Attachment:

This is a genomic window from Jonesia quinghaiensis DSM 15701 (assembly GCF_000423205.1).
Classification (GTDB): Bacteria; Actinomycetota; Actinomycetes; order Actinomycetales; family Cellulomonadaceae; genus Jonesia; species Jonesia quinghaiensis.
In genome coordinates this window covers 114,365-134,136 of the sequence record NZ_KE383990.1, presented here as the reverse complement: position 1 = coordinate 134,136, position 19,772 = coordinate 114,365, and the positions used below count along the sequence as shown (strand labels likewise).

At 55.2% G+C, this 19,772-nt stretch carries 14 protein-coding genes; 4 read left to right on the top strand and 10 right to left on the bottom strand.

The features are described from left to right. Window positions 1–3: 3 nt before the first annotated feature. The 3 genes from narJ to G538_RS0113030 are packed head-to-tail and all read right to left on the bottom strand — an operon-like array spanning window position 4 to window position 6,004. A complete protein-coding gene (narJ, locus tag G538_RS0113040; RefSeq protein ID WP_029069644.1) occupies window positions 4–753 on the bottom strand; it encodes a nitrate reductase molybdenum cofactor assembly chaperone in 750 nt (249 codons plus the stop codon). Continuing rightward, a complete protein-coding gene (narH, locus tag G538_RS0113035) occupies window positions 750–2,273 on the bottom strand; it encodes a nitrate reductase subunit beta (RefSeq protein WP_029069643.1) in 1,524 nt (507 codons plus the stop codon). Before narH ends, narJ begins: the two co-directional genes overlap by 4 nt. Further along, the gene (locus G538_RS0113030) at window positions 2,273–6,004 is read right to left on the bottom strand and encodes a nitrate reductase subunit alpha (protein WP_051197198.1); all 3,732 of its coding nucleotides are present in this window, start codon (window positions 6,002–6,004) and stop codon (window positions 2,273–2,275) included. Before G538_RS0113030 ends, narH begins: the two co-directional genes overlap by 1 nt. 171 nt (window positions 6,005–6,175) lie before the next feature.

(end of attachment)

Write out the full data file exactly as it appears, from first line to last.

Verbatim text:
This is a genomic window from Jonesia quinghaiensis DSM 15701 (assembly GCF_000423205.1).
Classification (GTDB): Bacteria; Actinomycetota; Actinomycetes; order Actinomycetales; family Cellulomonadaceae; genus Jonesia; species Jonesia quinghaiensis.
In genome coordinates this window covers 114,365-134,136 of the sequence record NZ_KE383990.1, presented here as the reverse complement: position 1 = coordinate 134,136, position 19,772 = coordinate 114,365, and the positions used below count along the sequence as shown (strand labels likewise).

At 55.2% G+C, this 19,772-nt stretch carries 14 protein-coding genes; 4 read left to right on the top strand and 10 right to left on the bottom strand.

The features are described from left to right. Window positions 1–3: 3 nt before the first annotated feature. The 3 genes from narJ to G538_RS0113030 are packed head-to-tail and all read right to left on the bottom strand — an operon-like array spanning window position 4 to window position 6,004. A complete protein-coding gene (narJ, locus tag G538_RS0113040; RefSeq protein ID WP_029069644.1) occupies window positions 4–753 on the bottom strand; it encodes a nitrate reductase molybdenum cofactor assembly chaperone in 750 nt (249 codons plus the stop codon). Continuing rightward, a complete protein-coding gene (narH, locus tag G538_RS0113035) occupies window positions 750–2,273 on the bottom strand; it encodes a nitrate reductase subunit beta (RefSeq protein WP_029069643.1) in 1,524 nt (507 codons plus the stop codon). Before narH ends, narJ begins: the two co-directional genes overlap by 4 nt. Further along, the gene (locus G538_RS0113030) at window positions 2,273–6,004 is read right to left on the bottom strand and encodes a nitrate reductase subunit alpha (protein WP_051197198.1); all 3,732 of its coding nucleotides are present in this window, start codon (window positions 6,002–6,004) and stop codon (window positions 2,273–2,275) included. Before G538_RS0113030 ends, narH begins: the two co-directional genes overlap by 1 nt. 171 nt (window positions 6,005–6,175) lie before the next feature.